the confirmation of the freedom of our Mint.
Also for Sunnuds " We directed also application to be made at the same time
at Arcot. ' for the Sunnuds for the Provinces of Arcot in the name of
the Nawab Mahomed Ali Khan, with whom we have been
so long allied. These requests were made by Major Carnac,
who was detached by Colonel Coote to escort the King to
the borders of the Province; and the King wrote upon the

1 Sec ante, pnge 146.

CAU'UTTA IJErOHDS: ('llAX(;iXi; XAWAl'.S. 271)

papers of requests that thoy should be g'raiiteil whenever a
proper tribute was remitted. The Major transmitted to us
copies of the said papers of requests with the Kin^^^s super-
scription, and advised us at the same time that the King had
offered to confer on the Company the Dewani of Bengal on
condition of our being- answerable for the Royal Revenues ;
but as we were sensible that our accepting of this post would
cause jealousy and ill-will between us and the Nawab, we
thought it more prudent to decline it. "^

The next move of Xawab Cossim betrays the Designs of
same desire to get rid of English interference which HiuduVrindecH.
he had shown ever since he became Nawab. Clive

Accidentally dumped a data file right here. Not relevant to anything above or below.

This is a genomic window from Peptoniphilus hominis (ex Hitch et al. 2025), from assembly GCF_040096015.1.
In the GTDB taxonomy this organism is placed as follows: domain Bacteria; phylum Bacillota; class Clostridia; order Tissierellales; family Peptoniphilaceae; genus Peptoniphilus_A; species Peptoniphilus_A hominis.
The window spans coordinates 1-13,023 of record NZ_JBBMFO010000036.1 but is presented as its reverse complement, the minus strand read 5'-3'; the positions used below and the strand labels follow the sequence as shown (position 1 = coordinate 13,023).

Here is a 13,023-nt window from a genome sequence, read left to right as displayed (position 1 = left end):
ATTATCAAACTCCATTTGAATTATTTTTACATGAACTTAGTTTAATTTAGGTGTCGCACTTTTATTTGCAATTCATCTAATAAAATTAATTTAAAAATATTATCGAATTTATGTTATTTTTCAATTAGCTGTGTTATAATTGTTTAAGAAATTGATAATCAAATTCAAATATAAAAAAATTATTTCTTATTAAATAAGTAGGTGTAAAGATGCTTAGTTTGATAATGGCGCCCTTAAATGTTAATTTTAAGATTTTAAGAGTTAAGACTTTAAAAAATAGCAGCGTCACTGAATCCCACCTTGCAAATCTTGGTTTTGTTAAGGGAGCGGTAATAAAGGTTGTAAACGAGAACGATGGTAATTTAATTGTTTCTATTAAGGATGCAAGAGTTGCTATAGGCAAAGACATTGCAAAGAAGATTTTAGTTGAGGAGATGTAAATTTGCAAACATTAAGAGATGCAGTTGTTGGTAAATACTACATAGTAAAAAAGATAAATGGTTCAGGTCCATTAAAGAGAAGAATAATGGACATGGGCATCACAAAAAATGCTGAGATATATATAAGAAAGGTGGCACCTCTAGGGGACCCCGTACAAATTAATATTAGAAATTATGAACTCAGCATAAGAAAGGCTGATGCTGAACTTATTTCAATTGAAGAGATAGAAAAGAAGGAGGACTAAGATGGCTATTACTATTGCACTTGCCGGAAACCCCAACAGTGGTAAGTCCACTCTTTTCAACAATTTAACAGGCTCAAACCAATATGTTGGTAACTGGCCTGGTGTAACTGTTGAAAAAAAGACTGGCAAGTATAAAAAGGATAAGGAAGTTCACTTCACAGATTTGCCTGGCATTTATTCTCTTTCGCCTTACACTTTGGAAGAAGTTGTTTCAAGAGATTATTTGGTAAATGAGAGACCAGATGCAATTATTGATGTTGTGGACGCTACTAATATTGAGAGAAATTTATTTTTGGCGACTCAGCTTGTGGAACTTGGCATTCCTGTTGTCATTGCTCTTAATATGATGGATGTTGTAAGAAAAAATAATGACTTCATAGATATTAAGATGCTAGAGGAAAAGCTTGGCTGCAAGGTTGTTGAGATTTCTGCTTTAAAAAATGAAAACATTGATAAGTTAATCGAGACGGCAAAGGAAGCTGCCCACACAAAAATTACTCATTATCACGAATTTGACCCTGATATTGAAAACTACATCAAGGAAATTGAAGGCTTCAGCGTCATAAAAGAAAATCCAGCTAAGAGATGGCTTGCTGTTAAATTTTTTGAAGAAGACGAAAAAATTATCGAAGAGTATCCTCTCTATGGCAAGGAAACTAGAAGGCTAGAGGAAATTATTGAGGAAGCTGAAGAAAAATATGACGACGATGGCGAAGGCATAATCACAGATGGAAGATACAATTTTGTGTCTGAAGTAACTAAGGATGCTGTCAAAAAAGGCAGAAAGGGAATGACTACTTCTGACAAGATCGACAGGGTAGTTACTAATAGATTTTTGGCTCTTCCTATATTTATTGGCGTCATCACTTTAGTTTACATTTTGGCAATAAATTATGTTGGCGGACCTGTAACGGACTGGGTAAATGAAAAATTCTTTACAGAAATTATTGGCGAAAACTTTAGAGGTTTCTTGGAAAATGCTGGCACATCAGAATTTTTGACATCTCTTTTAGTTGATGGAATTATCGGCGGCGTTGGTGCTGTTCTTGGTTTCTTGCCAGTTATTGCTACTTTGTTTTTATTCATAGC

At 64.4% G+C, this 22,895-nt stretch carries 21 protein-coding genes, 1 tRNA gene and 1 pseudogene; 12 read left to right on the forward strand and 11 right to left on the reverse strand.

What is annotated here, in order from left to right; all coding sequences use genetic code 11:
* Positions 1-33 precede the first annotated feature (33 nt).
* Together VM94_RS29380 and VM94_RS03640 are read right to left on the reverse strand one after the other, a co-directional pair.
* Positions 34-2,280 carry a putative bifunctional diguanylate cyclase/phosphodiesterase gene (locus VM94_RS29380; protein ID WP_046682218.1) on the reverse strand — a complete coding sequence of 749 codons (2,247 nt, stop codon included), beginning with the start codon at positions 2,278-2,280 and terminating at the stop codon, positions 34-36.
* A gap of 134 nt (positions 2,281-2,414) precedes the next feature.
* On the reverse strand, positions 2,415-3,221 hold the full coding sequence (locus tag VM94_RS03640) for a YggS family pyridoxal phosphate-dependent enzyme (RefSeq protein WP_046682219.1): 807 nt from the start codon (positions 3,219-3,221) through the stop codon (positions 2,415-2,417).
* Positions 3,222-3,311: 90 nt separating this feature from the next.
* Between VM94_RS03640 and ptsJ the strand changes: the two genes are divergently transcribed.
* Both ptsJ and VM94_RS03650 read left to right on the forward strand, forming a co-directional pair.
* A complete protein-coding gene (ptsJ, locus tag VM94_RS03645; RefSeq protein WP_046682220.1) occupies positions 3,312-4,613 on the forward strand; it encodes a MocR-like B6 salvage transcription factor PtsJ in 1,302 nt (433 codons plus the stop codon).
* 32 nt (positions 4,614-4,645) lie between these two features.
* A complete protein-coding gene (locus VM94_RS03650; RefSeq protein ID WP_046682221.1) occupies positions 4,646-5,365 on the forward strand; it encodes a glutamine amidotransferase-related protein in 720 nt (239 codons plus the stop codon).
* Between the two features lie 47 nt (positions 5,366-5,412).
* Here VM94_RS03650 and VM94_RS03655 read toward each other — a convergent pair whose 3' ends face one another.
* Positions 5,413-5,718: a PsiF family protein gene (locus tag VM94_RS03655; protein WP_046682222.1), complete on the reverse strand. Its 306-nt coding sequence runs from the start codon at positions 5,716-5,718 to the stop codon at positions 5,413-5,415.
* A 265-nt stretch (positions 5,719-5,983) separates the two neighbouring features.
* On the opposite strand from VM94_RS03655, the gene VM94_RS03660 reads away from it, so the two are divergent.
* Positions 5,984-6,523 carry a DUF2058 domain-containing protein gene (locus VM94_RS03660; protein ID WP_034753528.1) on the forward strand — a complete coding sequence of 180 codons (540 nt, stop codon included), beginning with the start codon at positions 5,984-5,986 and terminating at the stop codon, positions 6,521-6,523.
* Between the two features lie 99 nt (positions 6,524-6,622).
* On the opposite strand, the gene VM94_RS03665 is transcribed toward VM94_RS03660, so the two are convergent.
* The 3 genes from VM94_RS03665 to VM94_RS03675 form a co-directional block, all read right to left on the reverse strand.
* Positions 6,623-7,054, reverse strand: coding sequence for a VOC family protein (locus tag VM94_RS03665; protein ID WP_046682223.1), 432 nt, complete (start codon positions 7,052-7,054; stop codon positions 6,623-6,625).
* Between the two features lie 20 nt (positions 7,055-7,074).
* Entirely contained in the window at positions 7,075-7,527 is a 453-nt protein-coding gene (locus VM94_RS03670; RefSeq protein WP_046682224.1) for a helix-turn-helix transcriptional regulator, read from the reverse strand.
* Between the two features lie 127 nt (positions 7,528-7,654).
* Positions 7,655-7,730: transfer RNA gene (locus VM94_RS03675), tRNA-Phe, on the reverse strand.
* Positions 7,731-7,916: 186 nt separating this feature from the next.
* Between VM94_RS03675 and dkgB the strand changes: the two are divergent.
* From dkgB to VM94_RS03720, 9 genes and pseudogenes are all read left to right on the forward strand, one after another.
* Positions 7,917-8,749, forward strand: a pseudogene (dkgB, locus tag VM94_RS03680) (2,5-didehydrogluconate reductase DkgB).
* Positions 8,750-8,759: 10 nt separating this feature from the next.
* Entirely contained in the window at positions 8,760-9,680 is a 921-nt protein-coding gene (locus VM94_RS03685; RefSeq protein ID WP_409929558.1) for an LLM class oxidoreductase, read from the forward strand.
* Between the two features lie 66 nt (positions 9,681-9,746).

had put an end to rebellions by giving guarantees
of protection to Hindu grandees. Mr. Vansittart
withdrew the guarantees. The subject was one of
bitter controversy at the time. The general letter
may be left to tell its own story : —

'^ In your commands of the 13th March 1701/ you have Non-intcrferenec

„ , . - ... . , with the

lavoured us with your opinion in general as to our conduct Nawab's scr-
with the country "•oveniment. We are very happv in the asrearardsRam

„, ■ , ,, . Narain.

coniiuence you are pleased to express in our management,
and shall endeavour to conform to those views of economy
and good order you therein recommend. Our sentiments
with respect to protecting the servants of the countiy gov-
ernment agree perfectly wi:h yours. Those who have re-
ceived such protections have proved in general false friends